doi = {10.1021/ja9631458},
journal = {Journal of the American Chemical Society},
number = 6,
volume = 119,
place = {United States},
year = {Wed Feb 12 00:00:00 EST 1997},
month = {Wed Feb 12 00:00:00 EST 1997}
}
  • The authors reported previously on the unusual thermodynamic characteristics of the enantioselective interactions between the enantiomers of the {beta}-blocker propranolol and the protein cellobiohydrolase I immobilized on silica. The adsorption of the more retained enantiomer, (S)-propranolol, is endothermic while that of the (R)-propranolol is exothermic. This causes a rapid increase of the selectivity factor with increasing temperature. In this work, the complex dependence of the selectivity factor on the pH of the solvent is studied. They determined the equilibrium isotherms of (R)- and (S)-propranolol in a wide concentration range (0.25 {micro}M to 1.1 mM) at six different mobile-phase pHs (4.7,more » 5.0, 5.2, 5.5, 5.7, and 6.0) and fitted the data obtained to the bi-Langmuir model. This gave the saturation capacity and the binding constant of the nonselective contribution for the two enantiomers. It also gave these parameters for the enantioselective contributions of each of them. The dependence of these parameters on the pH is discussed and interpreted in terms of the retention mechanism. Conclusions are in excellent agreement with recent, independent results on the structure of the protein obtained by X-ray crystallography.« less
  • The thermodynamics and mass transfer kinetics of the retention of the R and S enantiomers of propranolol were investigated on a system comprising an acetic acid buffer solution as mobile phase and the protein cellobiohydrolase I immobilized on silica as the stationary phase. The bi-Langmuir isotherm model fitted best to each set of single-component isotherm data. The monolayer capacity of the nonchiral type of adsorption sites was 22.9 mM. For the chiral type of sites, it was 0.24 mM for the R enantiomer and 0.64 nM for the S enantiomer. Peak tailing was observed, even at very low concentrations allowingmore » operation of the low-capacity chiral sites under linear conditions. This tailing can be explained on the basis of heterogeneous mass transfer kinetics. At higher concentrations, which are often used in analytical applications, the isotherms on the chiral sites no longer have a linear behavior, and peak tailing is consequently more pronounced. Under those conditions, peak tailing originates from the combined effect of heterogeneous thermodynamics and heterogeneous mass transfer kinetics. These complex phenomena are explained and modeled using the transport-dispersive model with a solid film linear driving force model modified to account for heterogeneous mass transfer kinetics. The rate coefficient of the mass transfer kinetics was found to be concentration dependent. 36 refs., 5 figs., 1 tab.« less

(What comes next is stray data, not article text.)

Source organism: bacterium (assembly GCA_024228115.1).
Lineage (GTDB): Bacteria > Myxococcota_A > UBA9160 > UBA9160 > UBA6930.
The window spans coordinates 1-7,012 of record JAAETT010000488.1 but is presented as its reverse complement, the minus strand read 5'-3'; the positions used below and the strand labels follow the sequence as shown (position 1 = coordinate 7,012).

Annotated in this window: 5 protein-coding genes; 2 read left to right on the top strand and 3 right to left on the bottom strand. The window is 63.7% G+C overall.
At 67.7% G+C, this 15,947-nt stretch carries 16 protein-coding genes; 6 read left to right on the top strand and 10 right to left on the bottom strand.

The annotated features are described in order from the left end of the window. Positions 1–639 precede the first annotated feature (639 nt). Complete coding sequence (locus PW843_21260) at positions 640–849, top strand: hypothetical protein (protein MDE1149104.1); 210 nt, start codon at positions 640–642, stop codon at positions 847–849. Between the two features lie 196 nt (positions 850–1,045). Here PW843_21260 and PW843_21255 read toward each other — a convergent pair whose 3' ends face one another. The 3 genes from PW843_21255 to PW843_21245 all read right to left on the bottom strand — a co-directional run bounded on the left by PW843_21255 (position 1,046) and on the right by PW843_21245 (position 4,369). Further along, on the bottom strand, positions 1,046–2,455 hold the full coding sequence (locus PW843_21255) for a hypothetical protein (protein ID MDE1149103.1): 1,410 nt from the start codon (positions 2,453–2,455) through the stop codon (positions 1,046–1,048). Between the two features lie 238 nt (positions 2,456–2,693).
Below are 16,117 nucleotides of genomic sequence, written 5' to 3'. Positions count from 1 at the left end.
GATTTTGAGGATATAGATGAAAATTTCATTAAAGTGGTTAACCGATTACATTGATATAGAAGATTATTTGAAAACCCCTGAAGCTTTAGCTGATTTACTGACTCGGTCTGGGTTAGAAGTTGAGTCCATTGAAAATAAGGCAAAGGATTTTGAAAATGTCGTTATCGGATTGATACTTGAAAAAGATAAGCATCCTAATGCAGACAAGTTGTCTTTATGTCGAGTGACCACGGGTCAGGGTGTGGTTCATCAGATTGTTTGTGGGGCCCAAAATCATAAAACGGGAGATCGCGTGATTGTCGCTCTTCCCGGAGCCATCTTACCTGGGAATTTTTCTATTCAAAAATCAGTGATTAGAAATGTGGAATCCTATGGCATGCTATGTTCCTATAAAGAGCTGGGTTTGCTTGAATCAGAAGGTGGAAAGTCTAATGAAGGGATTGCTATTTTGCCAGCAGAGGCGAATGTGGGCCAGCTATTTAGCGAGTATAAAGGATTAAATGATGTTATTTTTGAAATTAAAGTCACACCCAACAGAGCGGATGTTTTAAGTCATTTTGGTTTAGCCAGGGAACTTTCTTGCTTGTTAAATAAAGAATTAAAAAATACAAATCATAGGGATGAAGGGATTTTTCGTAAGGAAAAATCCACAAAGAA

• The retention and the separation of the enantiomers of 1-phenylpropanol (1PP), 2-phenylpropanol (2PP), and 3-chloro-1-phenylpropanol (3CPP) on silica-bonded quinidine carbamate under normal phase HPLC conditions were investigated. A relatively high selectivity of the stationary phase for 3CPP and 1PP ({alpha} {approx} 1.07-1.09) was achieved with eluents containing ethyl acetate as the polar modifier. These mobile phases were examined in detail. Based on the set of chromatographic and thermodynamic data collected, conclusions regarding the mechanism of enantioselectivity and the structure of the selector chiral center are made.
  • The LC separation of 13 enantiomeric pairs of ferrocene, ruthenocene, and osmocene analogues is described. Recently developed ..beta..-cyclodextrin bonded columns, which contain no interfering nitrogen or sulfur linkages, are particularly well suited to the separation of these compounds. The effect of solute structure and size on resolution and separation efficiency is examined. Both the application of this system and the mechanism of separation are discussed. 33 references, 3 figures, 1 table.